• Another thing that can happen is called a dry socket, where the bone in the space gets exposed because the blood clot didn’t form right. This can be painful for a couple of weeks, but your dentist can help you feel better.

Reducing Pain After Tooth Extraction

After you get a tooth pulled, it’s really important to follow what your dentist tells you to do. Not doing so could make the pain worse or even cause dry sockets. Here are some things you can do to help with the pain

1. Put Gauze on the Spot

  • After the procedure, your dentist will give you some sterile gauze to put on the hole where your tooth used to be. This helps a blood clot form, which is important for healing. Make sure to change the gauze regularly.

2. Take Your Pain Medicine

  • Your dentist will probably give you some medicine to help with the pain. Make sure to take it exactly as they tell you to.

3. Rinse with Salt Water

After 24 hours, you can gently rinse your mouth with warm salt water. This can help keep the area clean and reduce swelling.

4. Use Ice Packs

  • You can also put an ice pack on your cheek where the tooth was pulled. But don’t leave it on for too long, or it could hurt your skin. Just 10 minutes at a time, then take a break for 10-15 minutes.

5. Be Gentle with Your Teeth

  • When you brush and floss your teeth, be gentle around the area where the tooth was pulled. You don’t want to accidentally hurt yourself or cause an infection.

By following these tips, you can help make the pain go away faster and avoid any problems with your healing.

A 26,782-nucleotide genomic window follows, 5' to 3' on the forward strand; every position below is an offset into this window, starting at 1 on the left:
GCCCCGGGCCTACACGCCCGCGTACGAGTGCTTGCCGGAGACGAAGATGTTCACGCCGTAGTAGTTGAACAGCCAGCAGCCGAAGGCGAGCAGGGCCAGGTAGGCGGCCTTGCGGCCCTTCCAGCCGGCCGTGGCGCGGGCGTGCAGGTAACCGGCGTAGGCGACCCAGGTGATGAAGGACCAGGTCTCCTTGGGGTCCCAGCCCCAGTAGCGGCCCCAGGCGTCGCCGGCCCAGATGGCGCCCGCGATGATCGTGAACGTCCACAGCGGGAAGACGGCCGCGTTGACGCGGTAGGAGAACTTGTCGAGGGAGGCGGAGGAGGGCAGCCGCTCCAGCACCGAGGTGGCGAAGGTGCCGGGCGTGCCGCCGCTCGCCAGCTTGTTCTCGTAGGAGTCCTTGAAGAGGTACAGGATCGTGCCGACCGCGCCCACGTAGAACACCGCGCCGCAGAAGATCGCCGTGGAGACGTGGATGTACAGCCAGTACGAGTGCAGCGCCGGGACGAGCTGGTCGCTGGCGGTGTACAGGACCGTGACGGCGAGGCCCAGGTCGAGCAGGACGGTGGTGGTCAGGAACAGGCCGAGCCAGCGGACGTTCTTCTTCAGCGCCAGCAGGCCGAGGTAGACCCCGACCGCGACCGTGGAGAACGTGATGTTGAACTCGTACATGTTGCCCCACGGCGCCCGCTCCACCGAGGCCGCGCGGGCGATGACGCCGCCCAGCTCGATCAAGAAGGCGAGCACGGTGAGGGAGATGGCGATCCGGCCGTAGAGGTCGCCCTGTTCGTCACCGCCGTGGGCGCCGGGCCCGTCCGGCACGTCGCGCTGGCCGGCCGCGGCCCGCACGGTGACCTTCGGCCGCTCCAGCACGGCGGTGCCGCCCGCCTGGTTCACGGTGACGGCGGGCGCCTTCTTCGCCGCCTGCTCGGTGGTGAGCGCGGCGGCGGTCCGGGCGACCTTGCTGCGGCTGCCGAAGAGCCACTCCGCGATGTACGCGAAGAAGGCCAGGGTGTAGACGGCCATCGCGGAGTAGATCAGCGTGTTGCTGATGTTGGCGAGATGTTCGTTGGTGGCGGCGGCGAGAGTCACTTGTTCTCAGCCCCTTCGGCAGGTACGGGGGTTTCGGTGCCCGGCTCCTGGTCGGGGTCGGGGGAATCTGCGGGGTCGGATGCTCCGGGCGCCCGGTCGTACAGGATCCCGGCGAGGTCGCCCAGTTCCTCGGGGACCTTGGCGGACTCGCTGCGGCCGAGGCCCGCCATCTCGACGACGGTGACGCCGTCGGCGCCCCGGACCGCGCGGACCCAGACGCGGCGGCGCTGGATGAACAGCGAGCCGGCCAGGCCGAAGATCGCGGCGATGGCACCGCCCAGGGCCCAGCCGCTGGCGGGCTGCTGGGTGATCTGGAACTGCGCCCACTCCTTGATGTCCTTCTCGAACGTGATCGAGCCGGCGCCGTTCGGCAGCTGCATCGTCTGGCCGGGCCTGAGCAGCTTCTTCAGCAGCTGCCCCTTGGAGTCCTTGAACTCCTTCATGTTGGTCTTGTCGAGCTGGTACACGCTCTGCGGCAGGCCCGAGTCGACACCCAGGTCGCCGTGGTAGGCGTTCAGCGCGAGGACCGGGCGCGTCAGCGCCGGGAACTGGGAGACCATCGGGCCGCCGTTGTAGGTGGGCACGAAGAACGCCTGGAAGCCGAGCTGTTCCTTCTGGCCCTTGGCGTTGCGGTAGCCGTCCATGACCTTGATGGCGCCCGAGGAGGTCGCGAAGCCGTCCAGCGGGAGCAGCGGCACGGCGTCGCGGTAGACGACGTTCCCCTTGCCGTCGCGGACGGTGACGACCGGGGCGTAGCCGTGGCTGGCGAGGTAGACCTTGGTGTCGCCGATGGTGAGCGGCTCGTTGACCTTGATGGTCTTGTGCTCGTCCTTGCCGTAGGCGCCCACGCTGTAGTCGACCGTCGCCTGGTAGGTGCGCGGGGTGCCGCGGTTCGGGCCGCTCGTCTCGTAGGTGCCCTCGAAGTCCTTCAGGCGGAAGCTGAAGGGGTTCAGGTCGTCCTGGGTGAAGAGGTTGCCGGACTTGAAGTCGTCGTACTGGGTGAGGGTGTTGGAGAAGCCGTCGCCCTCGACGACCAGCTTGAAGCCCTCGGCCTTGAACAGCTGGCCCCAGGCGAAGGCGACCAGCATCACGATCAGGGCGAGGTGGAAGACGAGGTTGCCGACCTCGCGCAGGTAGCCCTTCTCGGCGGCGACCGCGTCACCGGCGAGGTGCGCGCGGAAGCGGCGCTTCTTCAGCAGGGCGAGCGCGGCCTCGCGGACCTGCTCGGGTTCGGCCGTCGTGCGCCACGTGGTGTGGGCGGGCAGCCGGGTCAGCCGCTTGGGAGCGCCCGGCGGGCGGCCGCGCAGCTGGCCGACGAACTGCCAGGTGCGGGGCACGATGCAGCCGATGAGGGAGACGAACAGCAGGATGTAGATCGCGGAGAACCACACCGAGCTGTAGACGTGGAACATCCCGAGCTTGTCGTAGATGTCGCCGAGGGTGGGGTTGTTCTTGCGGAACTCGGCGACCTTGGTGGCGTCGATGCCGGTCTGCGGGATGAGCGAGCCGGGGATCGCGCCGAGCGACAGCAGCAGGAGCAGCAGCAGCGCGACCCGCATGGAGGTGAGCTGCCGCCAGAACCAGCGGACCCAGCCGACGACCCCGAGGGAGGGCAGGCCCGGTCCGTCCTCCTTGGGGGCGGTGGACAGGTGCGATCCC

What’s The Bottom Line?

Lots of people say their nearby teeth hurt after they get a tooth pulled, and it’s pretty common. When a tooth is gone, the others around it start moving around, trying to fill up the space. But sometimes, the pain can also happen if the blood clot that’s supposed to protect the area comes loose.

Whatever the reason, if the pain sticks around for more than a week, it’s important to call your dentist right away. They can check things out and make sure everything’s okay.


After you get a tooth pulled, it’s normal to feel some discomfort while your mouth heals. This can happen because the gums around the pulled tooth get swollen, the nearby teeth move a bit, or sometimes the blood clot that forms can come loose. Usually, this discomfort goes away after a few days. But if the pain doesn’t get better or gets worse after a week, you should call your dentist right away. They can figure out what’s going on and help you feel better. Just make sure to follow their advice for taking care of your mouth after the extraction, and things should start feeling better soon.


Q1. How long does it hurt after a tooth is pulled next to another one?

A1. It’s normal for nearby teeth to feel tender for a while after a tooth is removed. If it keeps hurting for over two weeks, let us know. Sometimes, during the surgery, your mouth might get stretched, which can make your lips feel cracked and sore.

Q2. Why does the tooth next to the pulled one hurt?

A2. It’s common for the teeth around the pulled one to feel sensitive or tender, especially if you’ve had multiple teeth removed. Using special toothpaste for sensitive teeth might help ease this discomfort.

Q3. Can pulling a tooth hurt the one next to it?

A3. Sometimes, during a tooth extraction, nearby teeth or dental work might accidentally get damaged. Later on, the damaged tooth might start hurting and need treatment.

Q4. What happens to the nearby teeth after a tooth is pulled?

A4. When a tooth is removed, it can make the neighboring teeth move to try to fill in the gap. They might shift around, either sideways or up and down, to fill the space.

Q5. How can you tell if a tooth extraction didn’t go well?

A5. Look out for pain, bleeding, swelling, or infection around the area where the tooth was pulled. If your teeth don’t line up right after the extraction or if you develop a painful or dry socket, where the blood clot covering the extraction site comes loose, it might mean something went wrong.